Mobility Portal, Spain
Date: June 13, 2024
Inés Platini
By Inés Platini

Duel on the Iberian peninsula: Who led the eMobility transition in May?

Spain and Portugal are neck and neck in the race towards electric mobility, but one of them is in the lead. Mobility Portal Europe analyses the reasons behind the predominance of one over the other.
Duel on the Iberian peninsula: Who led the eMobility transition in May?

During the fifth month of the year, Spain took the lead in the eMobility transition with 5,187 Battery Electric Vehicles (BEVs) registered, a 2.1 per cent increase compared to the same period in 2023, representing 4.55 per cent of the market share.

Meanwhile, in Portugal, BEV sales dropped by 6.8 per cent in May, with 3,147 units registered.

In both countries, Tesla was the most chosen brand by users.

However, when looking at the year-to-date figures, Portugal ranks first with an increase of 11.7 per cent compared to the same period last year, with 15,394 units registered.

On the other hand, the second country on the Iberian Peninsula registered 23,095 units from January to May, resulting in a positive variation of only 0.3 per cent compared to 2023.

Taking into account the sales of electrified vehicles (electric, plug-in hybrids, and electric hybrids), in May, Portugal registered 9,054 new cars, a 9.1 per cent increase compared to the same month of the previous year.

From January to May 2024, sales of this type totaled 42,892 units, a growth of 14.8 per cent compared to 2023.

In Spain, sales of these automobiles decreased by 9.5 per cent in the fifth month, to 10,084 units.

The 8.85 per cent of sales places this type of vehicles in a market volume lower than a year ago when they represented 10.43 per cent.

Up to May, a total of 49,077 electrified cars have been accumulated, barely 1.2 per cent more than in the same period of 2023.

This total represents 9.48 per cent of the total market and represents 0.7 percentage points less than last year’s market share.

What is the reason behind Portugal’s prominence compared to Spain?

Pablo de Regoyos (Iberdrola).

It is important to note that, in terms of per capita income, the standard of living of the Portuguese is slightly lower than that of the Spaniards.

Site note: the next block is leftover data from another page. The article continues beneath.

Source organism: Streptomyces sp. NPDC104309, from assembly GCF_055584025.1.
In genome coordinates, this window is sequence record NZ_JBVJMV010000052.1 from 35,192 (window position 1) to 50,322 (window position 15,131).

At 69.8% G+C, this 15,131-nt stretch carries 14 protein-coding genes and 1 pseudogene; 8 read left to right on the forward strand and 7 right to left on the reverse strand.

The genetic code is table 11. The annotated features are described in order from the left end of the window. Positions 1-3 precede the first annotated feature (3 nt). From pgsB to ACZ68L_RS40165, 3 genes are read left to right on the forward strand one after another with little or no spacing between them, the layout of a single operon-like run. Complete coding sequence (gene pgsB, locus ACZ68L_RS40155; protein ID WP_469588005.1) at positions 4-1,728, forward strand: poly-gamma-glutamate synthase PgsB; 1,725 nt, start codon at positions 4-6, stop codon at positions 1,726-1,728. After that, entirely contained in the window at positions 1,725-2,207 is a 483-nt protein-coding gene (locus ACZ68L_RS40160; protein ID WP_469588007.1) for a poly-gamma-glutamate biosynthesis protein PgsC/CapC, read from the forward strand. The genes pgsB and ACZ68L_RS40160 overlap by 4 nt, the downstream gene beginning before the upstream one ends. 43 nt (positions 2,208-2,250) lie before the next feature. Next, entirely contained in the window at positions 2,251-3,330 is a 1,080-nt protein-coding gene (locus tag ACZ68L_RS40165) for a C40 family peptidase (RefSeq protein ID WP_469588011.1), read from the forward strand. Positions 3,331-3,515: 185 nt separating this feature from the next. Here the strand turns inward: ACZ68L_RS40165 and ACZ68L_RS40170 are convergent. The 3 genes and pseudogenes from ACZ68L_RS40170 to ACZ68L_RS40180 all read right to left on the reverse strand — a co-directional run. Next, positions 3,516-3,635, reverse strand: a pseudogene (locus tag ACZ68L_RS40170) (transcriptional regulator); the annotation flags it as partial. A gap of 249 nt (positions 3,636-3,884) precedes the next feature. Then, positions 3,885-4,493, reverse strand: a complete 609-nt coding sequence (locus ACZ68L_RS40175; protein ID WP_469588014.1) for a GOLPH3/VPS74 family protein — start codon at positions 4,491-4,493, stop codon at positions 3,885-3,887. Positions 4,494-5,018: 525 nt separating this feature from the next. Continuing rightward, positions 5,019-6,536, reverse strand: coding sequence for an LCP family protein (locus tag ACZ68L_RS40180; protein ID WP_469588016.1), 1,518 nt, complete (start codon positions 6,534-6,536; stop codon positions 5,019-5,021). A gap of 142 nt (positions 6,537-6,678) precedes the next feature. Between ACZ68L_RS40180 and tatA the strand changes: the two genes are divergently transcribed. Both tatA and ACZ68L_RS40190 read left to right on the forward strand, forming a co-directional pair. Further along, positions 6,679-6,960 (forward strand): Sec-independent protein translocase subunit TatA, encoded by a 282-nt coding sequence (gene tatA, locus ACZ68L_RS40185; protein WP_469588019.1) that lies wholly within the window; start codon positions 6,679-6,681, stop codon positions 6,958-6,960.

Nevertheless, the former has a much higher penetration of electric vehicles than the latter.

“The only way to justify it is that administrative support is granted more easily,” says Pablo de Regoyos, Head of Smart Mobility for Business and Public Administrations at Iberdrola, at the International Mobility Portal Summit.

While both the Spanish Association of Automobile and Truck Manufacturers (ANFAC) and Transport&Environment (T&E) indicate to Mobility Portal Europe the need to promote the registration of corporate fleets.

Félix García (ANFAC).

“In Spain, around 40 per cent of the market is sales to companies and these do not have any incentives,” says Félix García, Director of Communication and Marketing at ANFAC.

Meanwhile, Carlos Rico, Policy Officer at T&E, states: “One of our proposals regarding corporate fleets would be to make a change in the legislation on in-kind remuneration, using the Portuguese legislation as a reference.”

He adds: “It is a neighboring country with very similar conditions, so, in theory, we should be able to replicate their model relatively easily.”

How is the eMobility duel progressing in the deployment of charging points?

In 2023, the public access infrastructure in Portugal continued to grow at an accelerated pace, with an average of 25 stations installed per week, resulting in an increase of approximately 1,300 stations in total during the year.

By the end of the year, the Mobi.E network, the public company responsible for promoting the development of electric and sustainable mobility in the country, had around 4,450 stations and more than 7,800 points.

37 per cent of them are made up of fast or ultra-fast chargers, with powers exceeding 22 kilowatts (kW).

In Spain, throughout 2023, 11,173 points have been installed, of which 23 per cent corresponds to charging with a power greater than 22 kW.

This totals approximately 37,029 public access charging points, of which about 7,728 are out of service, either due to being in poor condition, faulty, or not yet connected to the electricity distribution network.

Carlos Ferraz (PRIO).

Regarding this, Carlos Ferraz, eMobility Director at PRIO, highlights that Portugal has certain advantages compared to Spain, mainly because it has an operator that owns “90 per cent of the distribution networks.”

“Therefore, we only have to deal with one entity, which simplifies the process compared to Spain, where it is necessary to deal with multiple of them,” he states.

And he emphasizes: “In Portugal, we have the most simplified processes, they are not the best, but we are working to improve them.”

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